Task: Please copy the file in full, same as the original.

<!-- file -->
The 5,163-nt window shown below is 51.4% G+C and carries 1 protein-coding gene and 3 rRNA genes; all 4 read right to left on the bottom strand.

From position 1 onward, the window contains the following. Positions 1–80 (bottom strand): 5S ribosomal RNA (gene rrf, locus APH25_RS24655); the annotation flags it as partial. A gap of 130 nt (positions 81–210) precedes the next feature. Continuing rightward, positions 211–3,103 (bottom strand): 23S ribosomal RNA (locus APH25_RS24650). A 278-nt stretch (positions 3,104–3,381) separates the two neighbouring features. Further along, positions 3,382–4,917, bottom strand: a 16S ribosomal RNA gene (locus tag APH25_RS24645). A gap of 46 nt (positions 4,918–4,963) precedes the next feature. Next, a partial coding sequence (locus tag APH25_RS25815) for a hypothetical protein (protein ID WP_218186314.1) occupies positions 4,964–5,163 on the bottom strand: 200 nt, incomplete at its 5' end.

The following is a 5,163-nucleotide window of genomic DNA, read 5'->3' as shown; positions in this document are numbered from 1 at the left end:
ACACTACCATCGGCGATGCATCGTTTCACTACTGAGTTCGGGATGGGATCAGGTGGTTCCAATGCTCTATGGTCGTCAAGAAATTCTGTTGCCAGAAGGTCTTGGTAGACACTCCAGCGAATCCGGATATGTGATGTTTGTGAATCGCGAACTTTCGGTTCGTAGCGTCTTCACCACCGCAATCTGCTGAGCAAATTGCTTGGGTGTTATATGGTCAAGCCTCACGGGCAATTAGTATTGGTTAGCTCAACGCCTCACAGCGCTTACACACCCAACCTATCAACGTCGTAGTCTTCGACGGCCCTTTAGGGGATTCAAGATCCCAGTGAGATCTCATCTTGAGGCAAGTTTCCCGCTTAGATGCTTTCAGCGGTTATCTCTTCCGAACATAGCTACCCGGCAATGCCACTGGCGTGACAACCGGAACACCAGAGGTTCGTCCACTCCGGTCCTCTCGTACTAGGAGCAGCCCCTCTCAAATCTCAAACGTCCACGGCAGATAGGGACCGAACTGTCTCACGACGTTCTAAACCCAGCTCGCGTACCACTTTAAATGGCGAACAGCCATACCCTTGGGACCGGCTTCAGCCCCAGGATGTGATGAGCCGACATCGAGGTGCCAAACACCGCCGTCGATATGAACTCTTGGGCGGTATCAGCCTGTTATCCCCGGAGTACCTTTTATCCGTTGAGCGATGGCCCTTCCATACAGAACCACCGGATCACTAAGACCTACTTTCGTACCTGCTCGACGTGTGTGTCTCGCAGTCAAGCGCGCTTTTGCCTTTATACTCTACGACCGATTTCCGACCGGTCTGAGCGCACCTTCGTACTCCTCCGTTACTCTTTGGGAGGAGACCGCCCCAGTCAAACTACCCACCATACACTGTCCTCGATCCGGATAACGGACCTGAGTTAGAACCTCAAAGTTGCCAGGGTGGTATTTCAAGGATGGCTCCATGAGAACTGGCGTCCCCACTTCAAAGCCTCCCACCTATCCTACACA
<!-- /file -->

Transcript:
The 5,163-nt window shown below is 51.4% G+C and carries 1 protein-coding gene and 3 rRNA genes; all 4 read right to left on the bottom strand.

From position 1 onward, the window contains the following. Positions 1–80 (bottom strand): 5S ribosomal RNA (gene rrf, locus APH25_RS24655); the annotation flags it as partial. A gap of 130 nt (positions 81–210) precedes the next feature. Continuing rightward, positions 211–3,103 (bottom strand): 23S ribosomal RNA (locus APH25_RS24650). A 278-nt stretch (positions 3,104–3,381) separates the two neighbouring features. Further along, positions 3,382–4,917, bottom strand: a 16S ribosomal RNA gene (locus tag APH25_RS24645). A gap of 46 nt (positions 4,918–4,963) precedes the next feature. Next, a partial coding sequence (locus tag APH25_RS25815) for a hypothetical protein (protein ID WP_218186314.1) occupies positions 4,964–5,163 on the bottom strand: 200 nt, incomplete at its 5' end.

The following is a 5,163-nucleotide window of genomic DNA, read 5'->3' as shown; positions in this document are numbered from 1 at the left end:
ACACTACCATCGGCGATGCATCGTTTCACTACTGAGTTCGGGATGGGATCAGGTGGTTCCAATGCTCTATGGTCGTCAAGAAATTCTGTTGCCAGAAGGTCTTGGTAGACACTCCAGCGAATCCGGATATGTGATGTTTGTGAATCGCGAACTTTCGGTTCGTAGCGTCTTCACCACCGCAATCTGCTGAGCAAATTGCTTGGGTGTTATATGGTCAAGCCTCACGGGCAATTAGTATTGGTTAGCTCAACGCCTCACAGCGCTTACACACCCAACCTATCAACGTCGTAGTCTTCGACGGCCCTTTAGGGGATTCAAGATCCCAGTGAGATCTCATCTTGAGGCAAGTTTCCCGCTTAGATGCTTTCAGCGGTTATCTCTTCCGAACATAGCTACCCGGCAATGCCACTGGCGTGACAACCGGAACACCAGAGGTTCGTCCACTCCGGTCCTCTCGTACTAGGAGCAGCCCCTCTCAAATCTCAAACGTCCACGGCAGATAGGGACCGAACTGTCTCACGACGTTCTAAACCCAGCTCGCGTACCACTTTAAATGGCGAACAGCCATACCCTTGGGACCGGCTTCAGCCCCAGGATGTGATGAGCCGACATCGAGGTGCCAAACACCGCCGTCGATATGAACTCTTGGGCGGTATCAGCCTGTTATCCCCGGAGTACCTTTTATCCGTTGAGCGATGGCCCTTCCATACAGAACCACCGGATCACTAAGACCTACTTTCGTACCTGCTCGACGTGTGTGTCTCGCAGTCAAGCGCGCTTTTGCCTTTATACTCTACGACCGATTTCCGACCGGTCTGAGCGCACCTTCGTACTCCTCCGTTACTCTTTGGGAGGAGACCGCCCCAGTCAAACTACCCACCATACACTGTCCTCGATCCGGATAACGGACCTGAGTTAGAACCTCAAAGTTGCCAGGGTGGTATTTCAAGGATGGCTCCATGAGAACTGGCGTCCCCACTTCAAAGCCTCCCACCTATCCTACACA